Good morning, dear reader! I hope you’re revelling in the glory of a well-earned Saturday.
Today’s blog starts with a confession: my short-term memory is beyond appalling. This will come as no surprise to those of you who know me. I can clearly picture many of you smiling and rolling your eyes, probably thinking about a conversation that you had with me at least six times before it got lodged in my head. Sorry about that. It’s not that I don’t care; it’s that my brain is a very leaky sponge.
Having a rubbish memory is both a blessing and a curse. In one way, it’s a joy to go through life in a Dory-esque fashion, constantly believing myself to be discovering things for the first time. On the other hand, my lack of retention heralds in the slow but sure descent into dementia that definitely awaits me in my old age, and it tends to make my diary a lifeline rather than a useful reminder. Even when I do look at my diary, I appear to have started writing things down in a haphazard manner, without any reference to times, places or even dates. It’s a miracle that I’m ever on time for anything.
I would love to be able to say that at least some of this woolly-mindedness comes from the fact that I’m very busy, and that it’s difficult to keep track of all of the things I’m meant to be doing. In some ways this is true, but I know lots of people who are far busier than I am who cope just fine. My friend Laura has only recently stopped working 82 hour weeks, and another friend balances drama school with two jobs (and still finds the time to learn lines, write emails and – I sincerely hope – sleep and eat at some point). My life is full of self-employed people who co-ordinate incredibly complicated schedules, and still more full-timers who find time for very active social lives. One of my friends lives in Singapore working something ridiculous like 7am – 8pm every day, and he finds time to explore local countries, play music and be on a sports team. I cannot get my head around any of these people’s schedules. Their diaries must look like the Matrix in paperback format.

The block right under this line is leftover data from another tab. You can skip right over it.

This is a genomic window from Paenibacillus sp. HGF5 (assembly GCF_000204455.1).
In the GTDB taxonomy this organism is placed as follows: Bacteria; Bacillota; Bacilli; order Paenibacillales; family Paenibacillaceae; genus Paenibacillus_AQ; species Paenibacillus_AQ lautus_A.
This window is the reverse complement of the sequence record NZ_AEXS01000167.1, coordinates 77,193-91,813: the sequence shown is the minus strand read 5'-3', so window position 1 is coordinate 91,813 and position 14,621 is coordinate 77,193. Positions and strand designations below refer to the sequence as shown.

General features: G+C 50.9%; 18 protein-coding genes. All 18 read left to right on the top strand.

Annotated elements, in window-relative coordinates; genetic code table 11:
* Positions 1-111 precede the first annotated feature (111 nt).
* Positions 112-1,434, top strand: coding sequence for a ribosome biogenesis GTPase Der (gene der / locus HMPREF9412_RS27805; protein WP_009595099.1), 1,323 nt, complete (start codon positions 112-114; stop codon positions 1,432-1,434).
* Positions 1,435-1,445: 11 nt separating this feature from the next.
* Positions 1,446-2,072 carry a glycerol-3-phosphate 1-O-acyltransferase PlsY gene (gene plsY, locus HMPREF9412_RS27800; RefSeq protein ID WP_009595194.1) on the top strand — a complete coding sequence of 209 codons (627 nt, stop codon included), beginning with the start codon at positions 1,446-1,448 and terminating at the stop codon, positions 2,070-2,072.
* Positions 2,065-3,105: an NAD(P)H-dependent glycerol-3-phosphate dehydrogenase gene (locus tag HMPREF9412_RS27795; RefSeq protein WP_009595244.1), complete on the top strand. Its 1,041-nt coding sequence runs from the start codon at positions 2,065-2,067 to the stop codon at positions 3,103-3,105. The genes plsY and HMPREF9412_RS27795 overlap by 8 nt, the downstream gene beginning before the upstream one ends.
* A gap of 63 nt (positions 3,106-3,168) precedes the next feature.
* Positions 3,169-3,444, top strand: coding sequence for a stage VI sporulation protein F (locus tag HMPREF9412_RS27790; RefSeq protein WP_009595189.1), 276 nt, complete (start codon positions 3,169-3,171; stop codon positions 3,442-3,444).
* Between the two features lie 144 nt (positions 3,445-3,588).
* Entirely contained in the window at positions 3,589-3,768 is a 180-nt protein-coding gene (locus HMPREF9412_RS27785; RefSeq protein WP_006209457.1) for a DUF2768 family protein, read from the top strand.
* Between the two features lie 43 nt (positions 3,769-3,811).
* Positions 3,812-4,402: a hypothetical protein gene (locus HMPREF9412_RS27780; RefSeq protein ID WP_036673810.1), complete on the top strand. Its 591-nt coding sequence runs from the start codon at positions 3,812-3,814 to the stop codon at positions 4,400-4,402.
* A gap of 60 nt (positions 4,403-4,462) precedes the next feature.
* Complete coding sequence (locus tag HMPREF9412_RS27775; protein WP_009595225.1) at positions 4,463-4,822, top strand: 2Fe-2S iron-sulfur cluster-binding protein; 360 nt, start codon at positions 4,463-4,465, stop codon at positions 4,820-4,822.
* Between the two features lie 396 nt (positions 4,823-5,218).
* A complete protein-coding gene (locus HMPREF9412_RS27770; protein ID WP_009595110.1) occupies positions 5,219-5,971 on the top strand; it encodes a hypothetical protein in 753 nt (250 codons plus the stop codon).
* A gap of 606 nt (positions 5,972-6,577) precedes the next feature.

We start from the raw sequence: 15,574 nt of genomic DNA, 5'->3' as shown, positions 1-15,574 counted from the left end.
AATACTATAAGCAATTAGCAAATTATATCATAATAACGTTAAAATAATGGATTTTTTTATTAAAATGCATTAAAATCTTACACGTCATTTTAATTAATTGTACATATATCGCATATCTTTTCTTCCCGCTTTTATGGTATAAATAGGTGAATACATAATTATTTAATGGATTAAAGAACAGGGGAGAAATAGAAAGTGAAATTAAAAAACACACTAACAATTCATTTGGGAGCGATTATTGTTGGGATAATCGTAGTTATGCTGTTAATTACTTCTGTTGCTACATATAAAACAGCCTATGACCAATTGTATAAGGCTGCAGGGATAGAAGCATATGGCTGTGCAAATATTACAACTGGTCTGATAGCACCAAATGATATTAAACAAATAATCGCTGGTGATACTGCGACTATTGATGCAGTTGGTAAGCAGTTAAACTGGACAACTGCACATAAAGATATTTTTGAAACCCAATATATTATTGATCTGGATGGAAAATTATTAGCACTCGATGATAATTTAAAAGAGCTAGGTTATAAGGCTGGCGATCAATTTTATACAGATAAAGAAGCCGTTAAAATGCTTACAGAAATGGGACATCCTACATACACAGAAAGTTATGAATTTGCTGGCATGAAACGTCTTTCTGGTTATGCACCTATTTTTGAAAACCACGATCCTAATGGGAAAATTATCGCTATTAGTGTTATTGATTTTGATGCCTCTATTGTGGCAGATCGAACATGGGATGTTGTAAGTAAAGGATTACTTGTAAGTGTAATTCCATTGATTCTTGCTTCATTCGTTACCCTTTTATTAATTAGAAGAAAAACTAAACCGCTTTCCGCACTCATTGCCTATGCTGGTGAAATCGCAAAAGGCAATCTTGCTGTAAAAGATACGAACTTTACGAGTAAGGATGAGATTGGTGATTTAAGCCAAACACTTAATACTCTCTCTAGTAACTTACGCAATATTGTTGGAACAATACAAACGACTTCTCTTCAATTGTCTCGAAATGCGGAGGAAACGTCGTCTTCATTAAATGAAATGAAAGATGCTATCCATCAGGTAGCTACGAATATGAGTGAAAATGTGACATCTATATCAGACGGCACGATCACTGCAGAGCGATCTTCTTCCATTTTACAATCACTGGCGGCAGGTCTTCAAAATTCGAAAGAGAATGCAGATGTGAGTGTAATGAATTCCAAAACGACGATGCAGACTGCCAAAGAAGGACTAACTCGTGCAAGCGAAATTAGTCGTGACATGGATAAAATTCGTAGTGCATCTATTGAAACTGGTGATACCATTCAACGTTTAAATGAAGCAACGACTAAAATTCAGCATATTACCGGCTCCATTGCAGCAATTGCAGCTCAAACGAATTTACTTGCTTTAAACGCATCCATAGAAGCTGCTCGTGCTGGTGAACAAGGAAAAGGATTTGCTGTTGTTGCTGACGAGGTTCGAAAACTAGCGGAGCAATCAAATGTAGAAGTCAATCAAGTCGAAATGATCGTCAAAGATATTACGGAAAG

I love being busy, and I think that most of us can agree that being busy (even if we are perhaps a bit stressed) is much better than being bored and feeling unproductive. Sometimes we feel the need to occupy ourselves to the point of frenzy in order to avoid thinking about a certain person/problem, and that’s ok, too. I am a big fan of denial as long as it’s making itself useful, and if you can use your issues to make yourself more productive, more power to you. You might even find that a solution pops into your head unbidden while you’re doing something else, or that bit of space from the problem makes you feel differently about it. At some point you’ll be forced to confront your fears, but in the meantime I firmly approve of using the fingers-in-ears approach to get stuff done until you work out the solution to your dilemma.
Having said that, in yesterday’s blog I tasked you lovely people with the challenge of taking a chance this weekend, so maybe this is the perfect opportunity to get your head out of the sand and go and fix the issue…you never know, you might end up solving the problem. If you don’t, I hope you’ve got access to some nice coffee and a friend who will hug you. If not, you can borrow one of mine (friends, that is. Mine are pretty awesome, as friends go. I’ve also got enough coffee for everyone, so do feel free to pop by if you’re running low).
Have an insanely good Saturday.